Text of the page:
It is true, we are far behind the death leading state, Texas. Since 1978 when the penalty was reinstated here, only 13 have been executed here compared with 355 in Texas. There are now 650 on California’s death row, far more having died there from murder, suicide or “natural” causes than execution. Last year the Legislature authorized $223 million for a “new and larger death row with 768 cells.”

One legislator is quoted as blaming George for not shouting loud enough sooner. He can be blamed for increasing the death row population, but for a different reason. His Supreme Court has affirmed almost every death penalty appeal, finding “harmless error” in trivial mistakes like admitting un-Mirandized confessions, allowing serious prosecutorial misconduct, relying on untrustworthy hearsay evidence, excusing incompetent trial lawyers. The result is that the federal court has had to reverse many of these cases in lengthy and expensive Habeas Corpus proceedings. Of course, critics in support speedier death shift the blame to this "liberal" federal bench.

Anyway, these issues seem to come up annually. Last year, the L.A. Times explored the problem (3/6/05; “Death Row Often Means A Long Life”, including the following observations:

"What we are paying for at such great cost," said UC Berkeley law professor Frank Zimring, "is essentially our own ambivalence about capital punishment. We try to maintain the apparatus of state killing and another apparatus that almost guarantees that it won't happen. The public pays for both sides."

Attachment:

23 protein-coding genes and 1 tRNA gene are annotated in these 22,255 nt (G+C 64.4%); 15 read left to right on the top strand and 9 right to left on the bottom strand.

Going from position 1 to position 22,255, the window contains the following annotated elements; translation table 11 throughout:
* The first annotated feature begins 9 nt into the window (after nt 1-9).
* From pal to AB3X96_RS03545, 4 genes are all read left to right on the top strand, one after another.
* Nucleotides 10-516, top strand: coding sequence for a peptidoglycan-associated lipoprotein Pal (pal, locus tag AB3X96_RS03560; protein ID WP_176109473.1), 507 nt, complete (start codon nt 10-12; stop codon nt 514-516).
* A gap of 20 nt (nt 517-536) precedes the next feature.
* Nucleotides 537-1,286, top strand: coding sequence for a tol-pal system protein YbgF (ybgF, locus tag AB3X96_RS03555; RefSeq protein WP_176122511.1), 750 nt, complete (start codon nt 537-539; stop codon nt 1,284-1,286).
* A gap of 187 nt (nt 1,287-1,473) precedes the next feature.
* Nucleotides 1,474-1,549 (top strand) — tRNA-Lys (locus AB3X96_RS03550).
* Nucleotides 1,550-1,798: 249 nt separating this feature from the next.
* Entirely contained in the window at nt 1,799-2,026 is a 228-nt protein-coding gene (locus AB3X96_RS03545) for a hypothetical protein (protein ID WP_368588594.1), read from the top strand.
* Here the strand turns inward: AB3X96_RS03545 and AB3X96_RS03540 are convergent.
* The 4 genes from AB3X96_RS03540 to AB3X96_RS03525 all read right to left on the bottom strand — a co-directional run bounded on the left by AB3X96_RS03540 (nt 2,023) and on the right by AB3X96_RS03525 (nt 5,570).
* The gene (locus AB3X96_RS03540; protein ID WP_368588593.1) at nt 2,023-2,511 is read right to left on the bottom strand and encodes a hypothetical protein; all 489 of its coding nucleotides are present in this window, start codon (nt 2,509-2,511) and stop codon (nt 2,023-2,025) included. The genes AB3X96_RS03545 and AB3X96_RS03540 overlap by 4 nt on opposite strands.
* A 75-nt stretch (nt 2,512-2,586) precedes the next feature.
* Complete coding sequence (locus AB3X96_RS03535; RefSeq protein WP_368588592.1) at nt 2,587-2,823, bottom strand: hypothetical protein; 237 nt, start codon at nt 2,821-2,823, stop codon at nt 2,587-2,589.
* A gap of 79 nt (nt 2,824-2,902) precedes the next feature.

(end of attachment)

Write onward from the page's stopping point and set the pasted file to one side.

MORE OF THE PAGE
According to state and federal records obtained by The Times, maintaining the California death penalty system costs taxpayers more than $114 million a year beyond the cost of simply keeping the convicts locked up for life and not counting the millions more in court costs needed to prosecute capital cases and hold post-conviction hearings in state and federal courts.

Other states execute much more rapidly than California. Eleven Southern states — led by Texas (337 executions), Virginia (94) and Oklahoma (75) — account for 90% of all executions in the last 27 years. This is partly because California, similar to other non-Southern capital punishment states, dedicates much more time and money to state and federal appeals.

Another important factor is that the U.S. 9th Circuit Court of Appeals, serving California and consisting largely of Democratic appointees, is more likely to hear death penalty petitions than the more conservative appeals courts serving Texas (5th Circuit) and Virginia (4th Circuit).

"We don't turn them [executions] out the way a lot of Southern states do," California Chief Justice Ronald M. George said in an interview. "The virtue of our system is also its vice. We go to such lengths to minimize the possibility of error, and we've built in a lot of delay... "The part I find most dysfunctional is that we have a delay of three to four years between the time the death penalty judgment is imposed by the trial court and the time the defendant is appointed counsel."